Australian small businesses must innovate to win


Innovation: it’s a buzzword commonly heard in the realm of business, and for good reason. Entrepreneurs are encouraged by their mentors to innovate; the word appears in slogans and taglines across the web. So just what is innovation, and why is it so critical to the success of your small business?

What is innovation?

Most people understand that innovation entails coming up with new ideas. What you may not realise is that innovation doesn’t have to involve dreaming up a revolutionary new product or a completely unheard-of service. Even the Oxford English Dictionary’s definition hints at its scalability, calling innovation “a change made in the nature or fashion of anything”.[1] As a small business owner, you don’t need to reinvent the wheel to be an innovator. You just have to think outside the box.

Entrepreneurs often discuss two types of innovation. “Radical” or “new-to-the-world” innovation includes those aforementioned reinvented wheels and other entirely novel goods or services. It’s the second type of innovation, called “incremental” innovation, that seems more within reach. This incremental innovation is defined as “making modest improvements to existing processes, products or services”[2].

Incremental innovation is all about making small changes to create big results. By tweaking or adapting something that already exists, you can create a brand new experience to help your small business thrive.

Five ways to stay innovative

  1. Keep up with industry trends and competition
    Examine industry reports, trade journals and studies to stay informed of innovations that are already happening in your sector. Get inspired by the good ideas of other entrepreneurs, and don’t be afraid to expand on an idea or adapt it to your own business.
  2. Use your network
    Build, maintain, and utilise a wide network of professional peers. Your colleagues are likely eager to exchange ideas and discuss partnerships. You may even collaborate to create something neither of you would have come up with alone.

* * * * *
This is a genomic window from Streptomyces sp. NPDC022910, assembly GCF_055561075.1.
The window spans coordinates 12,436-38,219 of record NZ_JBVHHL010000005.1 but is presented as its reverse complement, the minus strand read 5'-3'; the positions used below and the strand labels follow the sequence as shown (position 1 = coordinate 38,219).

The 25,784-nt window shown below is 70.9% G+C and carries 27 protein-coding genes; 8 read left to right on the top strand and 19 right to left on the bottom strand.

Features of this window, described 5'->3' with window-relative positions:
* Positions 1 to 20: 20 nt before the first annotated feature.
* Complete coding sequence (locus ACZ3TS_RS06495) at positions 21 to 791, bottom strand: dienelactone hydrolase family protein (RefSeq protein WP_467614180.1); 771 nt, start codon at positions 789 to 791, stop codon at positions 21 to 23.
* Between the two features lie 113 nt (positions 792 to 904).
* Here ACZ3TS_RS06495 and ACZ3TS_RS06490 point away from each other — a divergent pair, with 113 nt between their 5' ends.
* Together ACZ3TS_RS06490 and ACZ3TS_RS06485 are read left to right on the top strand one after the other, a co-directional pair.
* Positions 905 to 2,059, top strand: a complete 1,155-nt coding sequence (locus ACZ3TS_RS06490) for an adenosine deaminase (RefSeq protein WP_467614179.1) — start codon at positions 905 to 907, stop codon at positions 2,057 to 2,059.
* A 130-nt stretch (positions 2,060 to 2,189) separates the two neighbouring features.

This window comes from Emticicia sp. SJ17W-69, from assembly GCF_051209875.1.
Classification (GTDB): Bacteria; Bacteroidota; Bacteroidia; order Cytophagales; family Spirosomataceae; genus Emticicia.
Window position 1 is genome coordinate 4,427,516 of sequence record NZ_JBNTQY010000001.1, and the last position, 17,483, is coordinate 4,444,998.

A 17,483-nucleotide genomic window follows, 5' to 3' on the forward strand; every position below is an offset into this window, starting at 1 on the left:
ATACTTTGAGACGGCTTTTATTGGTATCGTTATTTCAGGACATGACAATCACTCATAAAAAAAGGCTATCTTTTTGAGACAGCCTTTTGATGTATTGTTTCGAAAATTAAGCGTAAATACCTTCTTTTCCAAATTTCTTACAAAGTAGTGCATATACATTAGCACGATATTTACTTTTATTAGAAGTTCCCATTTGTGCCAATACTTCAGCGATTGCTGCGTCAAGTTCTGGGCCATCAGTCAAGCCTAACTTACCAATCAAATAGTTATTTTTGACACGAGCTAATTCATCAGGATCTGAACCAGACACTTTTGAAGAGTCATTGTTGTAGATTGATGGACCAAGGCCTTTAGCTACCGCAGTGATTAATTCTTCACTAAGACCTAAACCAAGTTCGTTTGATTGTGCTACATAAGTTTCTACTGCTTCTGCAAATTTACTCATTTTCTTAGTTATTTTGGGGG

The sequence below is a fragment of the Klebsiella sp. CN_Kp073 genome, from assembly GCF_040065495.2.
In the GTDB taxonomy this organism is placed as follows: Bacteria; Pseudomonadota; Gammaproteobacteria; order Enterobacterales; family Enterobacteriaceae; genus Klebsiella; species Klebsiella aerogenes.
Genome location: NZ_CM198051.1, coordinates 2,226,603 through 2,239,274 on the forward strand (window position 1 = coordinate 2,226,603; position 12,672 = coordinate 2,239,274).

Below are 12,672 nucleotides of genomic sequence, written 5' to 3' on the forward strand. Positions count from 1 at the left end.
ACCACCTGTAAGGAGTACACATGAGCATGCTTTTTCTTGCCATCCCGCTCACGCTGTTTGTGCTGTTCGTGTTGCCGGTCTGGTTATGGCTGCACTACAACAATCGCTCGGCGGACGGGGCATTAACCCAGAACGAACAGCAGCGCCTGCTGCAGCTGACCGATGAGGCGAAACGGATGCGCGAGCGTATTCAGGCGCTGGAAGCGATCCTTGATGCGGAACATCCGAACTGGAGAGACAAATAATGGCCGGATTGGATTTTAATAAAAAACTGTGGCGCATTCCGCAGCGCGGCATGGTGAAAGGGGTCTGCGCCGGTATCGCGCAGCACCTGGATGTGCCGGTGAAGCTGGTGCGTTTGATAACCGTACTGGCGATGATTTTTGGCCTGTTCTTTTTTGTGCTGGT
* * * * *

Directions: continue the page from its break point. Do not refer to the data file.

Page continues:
3. Take advantage of new technology
    Sometimes your business can reap the benefits of innovation, even if you aren’t the innovator. One important aspect of incremental innovation involves automating tedious processes, and there are plenty of companies who have built tools designed to achieve exactly this. Take time to explore and try the host of new mobile and web apps, powerful software, and upgraded hardware that is released on a regular basis.
  4. Focus on improving what already exists
    Being an incremental innovator involves taking a close look at your business’ protocols and methods and asking yourself, “is there a better way to do this?” For example, if you have a certain function or process that requires customers to call your business and speak to you or an employee, can you create a self-service tool for your website to accomplish the same task? This small innovation will not only make customers happy, but reduce costs associated with servicing customers via the more time-consuming and expensive channels.
  5. Listen to your team
    Maybe you can’t afford to have employees spend 20 per cent of their time working on new ideas like Google can, but you can surely afford to listen[3].  Your employees should feel not only able but empowered to share their innovative ideas. After all, they’re often the ones interacting with customers, and have probably made observations and received feedback that gives them much insight.

Don’t allow the fear of change or the perception of effort stop you from embracing incremental (or even radical) innovation in your small business and watching your profitability accelerate!

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[1] http://www.oed.com/view/Entry/96311

[2]https://www.business.qld.gov.au/business/business-improvement/becoming-innovative-business/innovation-types

[3] http://www.businessinsider.com.au/google-20-percent-time-policy-2015-4
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